It cost the Census Bureau about $4 billion to create the
mountain of information that's just landed on the nation, and as we
help you make sense of it, we know that there will be times that
you'll need to access raw data to meet your own personal
demographic challenges. When you surf over to www.census.gov,
you'll quickly find that there's so much information, it's easy to
go into overload. But don't panic. Here are the best Web pages to
click, people to call, and publications to check out to make your
data dig that much easier.
â€” Jo Kadlecek
The â€œA-Listâ€? of contacts at the U.S. Census Bureau:
chief of the Marketing Services Office
chief of the Radical Statistics Branch
JORGE DEL PINAL
chief of Special Population Statistics
PARTNERSHIP AND DATA SERVICES
REGIONAL CENSUS OFFICES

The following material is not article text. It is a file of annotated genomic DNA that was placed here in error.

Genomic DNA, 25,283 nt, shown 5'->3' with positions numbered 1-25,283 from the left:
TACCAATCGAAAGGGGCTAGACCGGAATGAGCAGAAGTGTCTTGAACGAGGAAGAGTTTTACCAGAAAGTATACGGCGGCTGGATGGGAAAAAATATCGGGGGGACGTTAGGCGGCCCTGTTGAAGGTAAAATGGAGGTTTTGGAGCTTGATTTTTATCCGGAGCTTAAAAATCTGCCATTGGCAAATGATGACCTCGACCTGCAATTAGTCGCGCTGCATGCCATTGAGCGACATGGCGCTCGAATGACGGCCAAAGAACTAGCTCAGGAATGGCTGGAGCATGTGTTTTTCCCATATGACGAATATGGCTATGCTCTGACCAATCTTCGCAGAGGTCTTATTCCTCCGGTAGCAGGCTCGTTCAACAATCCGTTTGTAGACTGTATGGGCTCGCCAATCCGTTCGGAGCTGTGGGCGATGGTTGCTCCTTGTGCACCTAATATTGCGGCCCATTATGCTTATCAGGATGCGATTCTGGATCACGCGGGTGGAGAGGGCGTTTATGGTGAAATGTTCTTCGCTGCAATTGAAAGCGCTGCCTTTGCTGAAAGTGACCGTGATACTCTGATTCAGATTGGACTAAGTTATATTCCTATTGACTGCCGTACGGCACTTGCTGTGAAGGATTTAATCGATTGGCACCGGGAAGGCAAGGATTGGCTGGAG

Bookmarks to help with specialized searches:
PAST AND PRESENT DATA
â€¢ AMERICAN FACTFINDER
National population projections by age, sex, race, and Hispanic origin for the years 1999 to 2100.
State population projections by age, sex, race, and Hispanic origin for the years 1995 to 2025.
National household projections and family projections for the years 1995 to 2010.
What's Up, Doc?
Academic contacts for census help:
Population Center at the Univ. of Michigan
Office of Population Research at Princeton University
Arizona State University
UNIVERSITY OF MICHIGAN DOCUMENTS CENTER
- MANSFIELD UNIVERSITY CENSUS AND DEMOGRAPHICS DEPARTMENT
- OREGON STATE UNIVERSITY
Adapted from Forecast, American Demographics' twice-monthly newsletter.